What SMBs need to know about security in 2020

Shifting gears to security, Brian Downey, Vice President Product Management, Continuum comments on the cybersecurity landscape. He says, “in 2019 we started to see a significant increase in the number of attacks on managed service providers, with 74 per cent of MSPs suffering a cyberattack, and 83 per cent reporting that their SMB customers suffered one as well. While this pattern will not be new in 2020, the exponential growth in this method of attack, as well as the accountability of the service provider, is something we expect will continue in the next year. As cybercrime continues to evolve and become more complex, it will be more important than ever in 2020 for both sides to work together to take a proactive, collaborative approach in the upcoming years to protect themselves from cyberattacks. This will involve education and increased investment in cybersecurity training programs so that MSPs and SMBs stay in tune with in the IT landscape. ”

Security will be key for decentralised architectures

Patrick Lastennet, Director of Enterprise, Interxion also weighs in on security, but from an enterprise perspective.  He mentions, “traditionally, enterprise infrastructures have been centralised around their own, on premises data centre. This has made securing their environments somewhat less complex, as organisations could effectively manage all of their internal workloads in one place.” He continues, “but if you’ve read anything about IT management over the past decade, it’s clear that this traditional network architecture is evolving. It’s transitioning toward a decentralised model where enterprises can tap cloud providers, SaaS platforms and proprietary data centres, which makes for a far more distributed architecture. And, as organisations think about their more decentralised architectures and the requirements for seamless connectivity across platforms and environments, rethinking their security strategy as part of that will be critical. To have a successful distributed architecture, enterprises need a security strategy that combines physical and network security with robust encryption key management to mitigate threats without inhibiting performance.”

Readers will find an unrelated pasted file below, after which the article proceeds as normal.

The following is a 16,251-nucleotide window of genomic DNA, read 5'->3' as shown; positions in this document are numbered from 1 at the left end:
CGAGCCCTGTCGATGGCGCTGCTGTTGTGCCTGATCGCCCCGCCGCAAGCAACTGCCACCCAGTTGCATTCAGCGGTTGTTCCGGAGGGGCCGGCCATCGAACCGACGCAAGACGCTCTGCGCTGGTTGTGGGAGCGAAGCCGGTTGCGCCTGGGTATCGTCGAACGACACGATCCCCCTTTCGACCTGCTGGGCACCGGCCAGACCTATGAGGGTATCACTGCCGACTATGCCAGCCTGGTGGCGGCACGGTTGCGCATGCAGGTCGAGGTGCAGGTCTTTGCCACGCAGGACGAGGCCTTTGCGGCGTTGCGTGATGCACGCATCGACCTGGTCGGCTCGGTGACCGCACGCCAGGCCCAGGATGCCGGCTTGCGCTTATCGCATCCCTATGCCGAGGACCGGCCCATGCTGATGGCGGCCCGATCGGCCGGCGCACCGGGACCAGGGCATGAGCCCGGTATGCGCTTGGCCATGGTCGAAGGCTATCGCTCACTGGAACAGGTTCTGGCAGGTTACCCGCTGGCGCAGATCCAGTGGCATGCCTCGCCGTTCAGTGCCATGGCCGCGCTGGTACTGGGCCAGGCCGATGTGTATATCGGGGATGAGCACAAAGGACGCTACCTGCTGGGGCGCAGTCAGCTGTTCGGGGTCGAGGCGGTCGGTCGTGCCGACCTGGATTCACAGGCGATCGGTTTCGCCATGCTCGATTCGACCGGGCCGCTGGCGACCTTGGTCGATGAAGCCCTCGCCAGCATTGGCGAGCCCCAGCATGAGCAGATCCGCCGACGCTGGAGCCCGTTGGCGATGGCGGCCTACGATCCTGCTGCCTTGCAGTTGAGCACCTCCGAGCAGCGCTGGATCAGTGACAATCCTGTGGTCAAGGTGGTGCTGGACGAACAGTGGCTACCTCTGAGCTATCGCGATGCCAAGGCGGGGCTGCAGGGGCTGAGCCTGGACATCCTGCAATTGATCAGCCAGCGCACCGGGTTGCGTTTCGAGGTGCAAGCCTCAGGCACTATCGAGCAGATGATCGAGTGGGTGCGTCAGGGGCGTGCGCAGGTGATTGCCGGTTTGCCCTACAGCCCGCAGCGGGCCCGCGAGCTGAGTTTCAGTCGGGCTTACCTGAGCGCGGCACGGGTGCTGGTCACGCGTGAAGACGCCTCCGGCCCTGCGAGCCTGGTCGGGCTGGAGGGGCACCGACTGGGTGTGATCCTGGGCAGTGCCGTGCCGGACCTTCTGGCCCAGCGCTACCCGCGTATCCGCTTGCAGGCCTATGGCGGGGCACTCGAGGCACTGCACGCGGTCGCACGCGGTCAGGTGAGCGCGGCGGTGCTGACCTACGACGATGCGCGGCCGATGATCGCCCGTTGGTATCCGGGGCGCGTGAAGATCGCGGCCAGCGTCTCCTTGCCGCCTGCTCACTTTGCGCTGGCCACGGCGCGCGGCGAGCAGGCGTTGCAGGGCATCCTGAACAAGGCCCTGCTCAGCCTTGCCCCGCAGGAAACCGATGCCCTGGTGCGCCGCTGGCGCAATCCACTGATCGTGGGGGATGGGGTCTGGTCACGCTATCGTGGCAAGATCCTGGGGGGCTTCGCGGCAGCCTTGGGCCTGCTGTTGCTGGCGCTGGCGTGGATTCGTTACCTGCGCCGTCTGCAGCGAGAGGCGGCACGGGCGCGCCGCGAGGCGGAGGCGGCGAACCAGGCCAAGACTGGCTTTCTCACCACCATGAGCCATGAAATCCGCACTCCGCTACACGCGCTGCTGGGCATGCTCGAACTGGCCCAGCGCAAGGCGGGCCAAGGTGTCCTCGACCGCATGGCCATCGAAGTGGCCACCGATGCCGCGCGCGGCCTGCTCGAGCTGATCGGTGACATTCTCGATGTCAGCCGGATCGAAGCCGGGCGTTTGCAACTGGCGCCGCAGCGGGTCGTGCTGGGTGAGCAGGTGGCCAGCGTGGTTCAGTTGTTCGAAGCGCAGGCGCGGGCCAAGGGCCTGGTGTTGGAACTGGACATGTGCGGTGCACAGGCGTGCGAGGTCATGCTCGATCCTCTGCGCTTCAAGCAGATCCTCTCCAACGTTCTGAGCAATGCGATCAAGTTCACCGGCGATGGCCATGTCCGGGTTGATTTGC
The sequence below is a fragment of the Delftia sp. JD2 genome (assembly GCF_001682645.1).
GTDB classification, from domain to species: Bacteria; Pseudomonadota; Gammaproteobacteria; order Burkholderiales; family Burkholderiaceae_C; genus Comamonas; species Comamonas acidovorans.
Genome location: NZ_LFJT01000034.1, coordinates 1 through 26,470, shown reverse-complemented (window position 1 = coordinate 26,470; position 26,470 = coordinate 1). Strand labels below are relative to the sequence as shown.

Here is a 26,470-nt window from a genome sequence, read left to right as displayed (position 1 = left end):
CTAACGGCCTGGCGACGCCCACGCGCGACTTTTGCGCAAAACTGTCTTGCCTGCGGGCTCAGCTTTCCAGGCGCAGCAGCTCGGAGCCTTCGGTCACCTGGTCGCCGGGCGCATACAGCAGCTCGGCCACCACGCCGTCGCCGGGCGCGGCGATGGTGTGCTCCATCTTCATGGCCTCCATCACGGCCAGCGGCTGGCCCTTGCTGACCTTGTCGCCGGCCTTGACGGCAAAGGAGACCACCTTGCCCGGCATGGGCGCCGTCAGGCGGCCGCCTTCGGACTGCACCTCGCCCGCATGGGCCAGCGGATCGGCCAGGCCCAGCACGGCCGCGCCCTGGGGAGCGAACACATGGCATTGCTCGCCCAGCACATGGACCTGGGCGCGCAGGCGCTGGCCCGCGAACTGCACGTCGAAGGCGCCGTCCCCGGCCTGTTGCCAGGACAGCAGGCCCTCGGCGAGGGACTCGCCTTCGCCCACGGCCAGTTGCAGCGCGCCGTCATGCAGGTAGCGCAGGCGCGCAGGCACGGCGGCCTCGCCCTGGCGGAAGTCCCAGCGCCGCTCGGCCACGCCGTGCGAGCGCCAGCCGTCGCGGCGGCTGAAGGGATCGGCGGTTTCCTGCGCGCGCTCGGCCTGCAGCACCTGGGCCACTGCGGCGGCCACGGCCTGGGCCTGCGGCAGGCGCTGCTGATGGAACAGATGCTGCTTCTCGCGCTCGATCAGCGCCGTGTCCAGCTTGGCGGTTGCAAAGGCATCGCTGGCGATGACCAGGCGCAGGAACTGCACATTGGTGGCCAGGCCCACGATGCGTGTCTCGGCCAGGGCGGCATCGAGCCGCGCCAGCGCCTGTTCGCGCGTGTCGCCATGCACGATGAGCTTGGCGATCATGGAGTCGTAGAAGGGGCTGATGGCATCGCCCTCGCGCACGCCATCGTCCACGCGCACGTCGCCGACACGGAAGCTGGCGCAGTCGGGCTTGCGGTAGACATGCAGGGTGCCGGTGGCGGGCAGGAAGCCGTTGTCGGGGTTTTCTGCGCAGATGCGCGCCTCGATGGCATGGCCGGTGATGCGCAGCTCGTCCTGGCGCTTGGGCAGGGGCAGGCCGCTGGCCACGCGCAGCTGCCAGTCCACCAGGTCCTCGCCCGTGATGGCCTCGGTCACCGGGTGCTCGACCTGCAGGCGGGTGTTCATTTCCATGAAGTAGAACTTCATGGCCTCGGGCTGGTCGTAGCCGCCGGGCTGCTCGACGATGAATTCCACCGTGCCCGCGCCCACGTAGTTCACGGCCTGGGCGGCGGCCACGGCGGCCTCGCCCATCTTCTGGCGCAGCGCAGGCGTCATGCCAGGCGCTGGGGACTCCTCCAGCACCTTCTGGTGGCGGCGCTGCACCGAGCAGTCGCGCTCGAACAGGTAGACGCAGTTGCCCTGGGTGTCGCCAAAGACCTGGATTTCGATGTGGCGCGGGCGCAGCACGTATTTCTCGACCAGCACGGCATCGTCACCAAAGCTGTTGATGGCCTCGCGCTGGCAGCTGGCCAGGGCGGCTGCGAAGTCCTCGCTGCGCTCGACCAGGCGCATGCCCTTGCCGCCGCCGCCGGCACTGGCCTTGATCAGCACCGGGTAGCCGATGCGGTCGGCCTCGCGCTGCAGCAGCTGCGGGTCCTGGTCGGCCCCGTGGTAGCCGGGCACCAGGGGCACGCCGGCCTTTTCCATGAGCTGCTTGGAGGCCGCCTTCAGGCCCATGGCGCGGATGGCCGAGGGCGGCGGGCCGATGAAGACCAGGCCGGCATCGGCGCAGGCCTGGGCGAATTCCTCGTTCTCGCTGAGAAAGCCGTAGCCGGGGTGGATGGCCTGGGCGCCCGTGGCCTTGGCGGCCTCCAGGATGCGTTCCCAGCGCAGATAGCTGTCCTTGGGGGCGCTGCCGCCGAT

2020 marks the beginning of the Quantum computing era

Lastly, Anis Uzzaman, CEO of Pegasus Tech Ventures also weighs in on quantum computing. He believes “2020 will mark a new paradigm towards the real usage of quantum computing technology. The amount of data produced will increase significantly, and quantum computing will be the main platform to use this data to target big problems in industries such as healthcare and energy, enabling us to handle big data for cancer treatment, DNA analysis, nuclear energy control, and so forth. Quantum computer technology is becoming easier to use in familiar platforms such as AWS, and in mid-2020, the use of quantum computers will become more common for enterprises and developers.”

How do these predictions stack up against what you believe is coming in 2020?